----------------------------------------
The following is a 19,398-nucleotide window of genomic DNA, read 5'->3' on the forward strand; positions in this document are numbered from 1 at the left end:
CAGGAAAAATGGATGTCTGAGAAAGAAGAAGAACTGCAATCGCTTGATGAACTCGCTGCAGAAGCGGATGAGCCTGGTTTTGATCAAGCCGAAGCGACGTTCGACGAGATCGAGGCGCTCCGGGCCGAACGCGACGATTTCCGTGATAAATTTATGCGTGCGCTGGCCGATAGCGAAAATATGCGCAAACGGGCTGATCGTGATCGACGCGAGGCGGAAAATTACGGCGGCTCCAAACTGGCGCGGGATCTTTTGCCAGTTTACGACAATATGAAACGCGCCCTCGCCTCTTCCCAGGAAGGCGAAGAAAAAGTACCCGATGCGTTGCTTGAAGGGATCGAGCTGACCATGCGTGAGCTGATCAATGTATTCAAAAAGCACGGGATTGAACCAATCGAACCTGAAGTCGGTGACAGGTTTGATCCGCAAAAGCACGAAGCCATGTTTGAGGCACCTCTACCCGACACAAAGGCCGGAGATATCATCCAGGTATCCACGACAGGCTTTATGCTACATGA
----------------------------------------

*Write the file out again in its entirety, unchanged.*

The following is a 19,398-nucleotide window of genomic DNA, read 5'->3' on the forward strand; positions in this document are numbered from 1 at the left end:
CAGGAAAAATGGATGTCTGAGAAAGAAGAAGAACTGCAATCGCTTGATGAACTCGCTGCAGAAGCGGATGAGCCTGGTTTTGATCAAGCCGAAGCGACGTTCGACGAGATCGAGGCGCTCCGGGCCGAACGCGACGATTTCCGTGATAAATTTATGCGTGCGCTGGCCGATAGCGAAAATATGCGCAAACGGGCTGATCGTGATCGACGCGAGGCGGAAAATTACGGCGGCTCCAAACTGGCGCGGGATCTTTTGCCAGTTTACGACAATATGAAACGCGCCCTCGCCTCTTCCCAGGAAGGCGAAGAAAAAGTACCCGATGCGTTGCTTGAAGGGATCGAGCTGACCATGCGTGAGCTGATCAATGTATTCAAAAAGCACGGGATTGAACCAATCGAACCTGAAGTCGGTGACAGGTTTGATCCGCAAAAGCACGAAGCCATGTTTGAGGCACCTCTACCCGACACAAAGGCCGGAGATATCATCCAGGTATCCACGACAGGCTTTATGCTACATGA